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I made a scrapbook of our road trip adventures that I gave to Grandma Joy last Christmas. We had visited 28 US National Parks, and the collection of memories contained in those pages gave me a profound sense of gratitude and pride. I knew we would march forward with our goal in 2019, but never imagined where we would be one year later. We drove to New England in June with my friend, Jessica, who snapped an unassuming photo of me and Grandma Joy with our arms outstretched on Sand Beach in Acadia National Park. By the end of the summer, that photo would be seen by millions of people around the world. Most of you know who we are because you saw us on the news or in your social media feeds. Our hearts are filled by the love you give us every day. Thank you for rooting us on. Thank you for your messages. And thank you for putting our story to work in your own life. We fully expect to see more Grandma Joys in our National Parks next year. We want to thank the entire team at Road Scholar @rsadventures for reaching out to us and sponsoring our first educational travel adventure at Channel Islands National Park. We will carry that experience in our hearts forever. We achieved the once seemingly impossible goal of visiting all the US National Parks in the lower 48 fueled by the generosity of @hyatt who sponsored us. Thank you for giving us a place to rest and recharge on our 45-day fall road trip. We made so many friends along the way and we love you. A huge thanks to Tina Baselice and the entire @golin.global team for all of your passion and support in making our dream come true as well. And finally, we want to thank every single person who invited us into their homes, bed and breakfasts, and businesses to help us along our journey this year. We met people from every walk of life and every political party, and the love we received was universal. We believe in the basic goodness of people and hope that we all learn to see the best in each other. Our hearts are forever changed because of you. We are kicking off 2020 with a big surprise. Please watch our story on the New Year’s Day episode of CBS This Morning at 7:40am EST. Happy New Year! #GrandmaJoysRoadTrip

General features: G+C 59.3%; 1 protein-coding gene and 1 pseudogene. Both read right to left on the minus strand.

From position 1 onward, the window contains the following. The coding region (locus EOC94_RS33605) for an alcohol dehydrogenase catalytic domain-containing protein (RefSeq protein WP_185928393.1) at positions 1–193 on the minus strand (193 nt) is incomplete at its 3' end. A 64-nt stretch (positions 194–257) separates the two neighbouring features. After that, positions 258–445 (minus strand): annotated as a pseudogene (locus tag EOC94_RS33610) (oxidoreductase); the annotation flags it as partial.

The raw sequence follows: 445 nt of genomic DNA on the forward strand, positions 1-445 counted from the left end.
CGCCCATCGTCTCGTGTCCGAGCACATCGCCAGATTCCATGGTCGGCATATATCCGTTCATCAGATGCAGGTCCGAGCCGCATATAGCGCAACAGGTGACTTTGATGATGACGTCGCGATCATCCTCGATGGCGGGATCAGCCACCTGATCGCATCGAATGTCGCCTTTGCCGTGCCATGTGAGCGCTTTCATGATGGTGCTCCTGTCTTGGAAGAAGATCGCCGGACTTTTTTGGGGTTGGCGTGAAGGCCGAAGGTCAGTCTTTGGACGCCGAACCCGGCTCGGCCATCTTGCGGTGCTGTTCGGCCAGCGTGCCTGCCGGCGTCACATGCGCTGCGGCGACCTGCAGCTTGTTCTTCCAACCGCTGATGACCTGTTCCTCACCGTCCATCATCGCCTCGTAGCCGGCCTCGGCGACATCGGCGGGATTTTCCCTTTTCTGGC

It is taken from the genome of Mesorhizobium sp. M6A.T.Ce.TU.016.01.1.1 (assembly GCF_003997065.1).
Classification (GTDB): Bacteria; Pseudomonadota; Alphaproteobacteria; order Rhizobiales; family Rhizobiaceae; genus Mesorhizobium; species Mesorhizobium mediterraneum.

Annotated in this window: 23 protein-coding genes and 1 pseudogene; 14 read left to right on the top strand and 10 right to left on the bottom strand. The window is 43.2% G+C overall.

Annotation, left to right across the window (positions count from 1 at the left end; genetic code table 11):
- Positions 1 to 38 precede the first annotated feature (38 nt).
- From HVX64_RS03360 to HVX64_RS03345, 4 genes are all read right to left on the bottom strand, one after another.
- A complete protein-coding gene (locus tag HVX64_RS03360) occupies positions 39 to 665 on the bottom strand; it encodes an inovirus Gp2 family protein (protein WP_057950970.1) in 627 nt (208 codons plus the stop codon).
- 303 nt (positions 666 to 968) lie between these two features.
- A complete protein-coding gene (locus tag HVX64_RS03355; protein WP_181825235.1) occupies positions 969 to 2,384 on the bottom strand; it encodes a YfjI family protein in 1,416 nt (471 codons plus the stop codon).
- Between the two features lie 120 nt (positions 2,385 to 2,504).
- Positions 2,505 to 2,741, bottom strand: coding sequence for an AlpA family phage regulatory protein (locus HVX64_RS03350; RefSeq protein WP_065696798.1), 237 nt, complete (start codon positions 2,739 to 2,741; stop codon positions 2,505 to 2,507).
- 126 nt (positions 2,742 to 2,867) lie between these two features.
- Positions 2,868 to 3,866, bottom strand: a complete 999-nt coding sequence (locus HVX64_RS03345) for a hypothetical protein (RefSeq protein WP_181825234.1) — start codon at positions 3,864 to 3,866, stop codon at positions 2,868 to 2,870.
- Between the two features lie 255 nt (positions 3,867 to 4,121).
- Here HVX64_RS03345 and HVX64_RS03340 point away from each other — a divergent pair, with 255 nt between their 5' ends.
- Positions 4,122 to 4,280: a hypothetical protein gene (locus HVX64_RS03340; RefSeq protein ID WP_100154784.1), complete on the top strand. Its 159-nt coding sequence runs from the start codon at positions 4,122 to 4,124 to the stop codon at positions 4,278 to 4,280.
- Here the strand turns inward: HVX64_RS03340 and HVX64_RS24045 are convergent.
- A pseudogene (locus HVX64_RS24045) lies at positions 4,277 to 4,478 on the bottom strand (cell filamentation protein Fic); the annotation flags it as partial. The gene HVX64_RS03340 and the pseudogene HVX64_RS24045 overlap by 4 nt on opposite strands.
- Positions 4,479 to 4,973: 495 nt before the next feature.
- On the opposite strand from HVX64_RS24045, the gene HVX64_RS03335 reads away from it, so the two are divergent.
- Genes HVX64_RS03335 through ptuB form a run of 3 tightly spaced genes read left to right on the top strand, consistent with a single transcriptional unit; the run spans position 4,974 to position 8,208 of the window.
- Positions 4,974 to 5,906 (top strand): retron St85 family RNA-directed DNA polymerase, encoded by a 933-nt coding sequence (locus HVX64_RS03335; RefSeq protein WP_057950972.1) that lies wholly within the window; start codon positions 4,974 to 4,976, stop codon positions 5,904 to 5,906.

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We are grateful for the opportunity to serve as Hello Ranger ambassadors for Age & Ability. In the coming months, we will cover topics ranging from park accessibility to the best intergenerational hikes within the National Park System. We have met so many diverse people from around the world, but sadly we have not met many grandparents exploring the natural world with their grandchildren. If you’re like us, the COVID-19 pandemic has opened your eyes to the simple things we always took for granted: traveling to new lands, chatting with strangers on a trail, and giving your grandparents a hug. It is our greatest hope that you will follow our lead and explore the U.S. national parks with your loved ones when it is safe to do so again. It doesn’t matter how old you are, we all have the ability to soak up the wonders of Mother Nature. We all have the ability to choose Joy.

Header photo: Courtesy of @grandmajoysroadtrip

Brad Ryan is the founder of Grandma Joy’s Road Trip. After learning his octogenarian grandmother had never seen a mountain or an ocean, he began traveling with her to all the U.S. national parks. Four years later, Grandma Joy is now 90-years-old, and they’ve made up for lost time having checked 53/62 national parks off their bucket list. They share their journey on social media to promote a dual message of the value of intergenerational travel and environmental stewardship.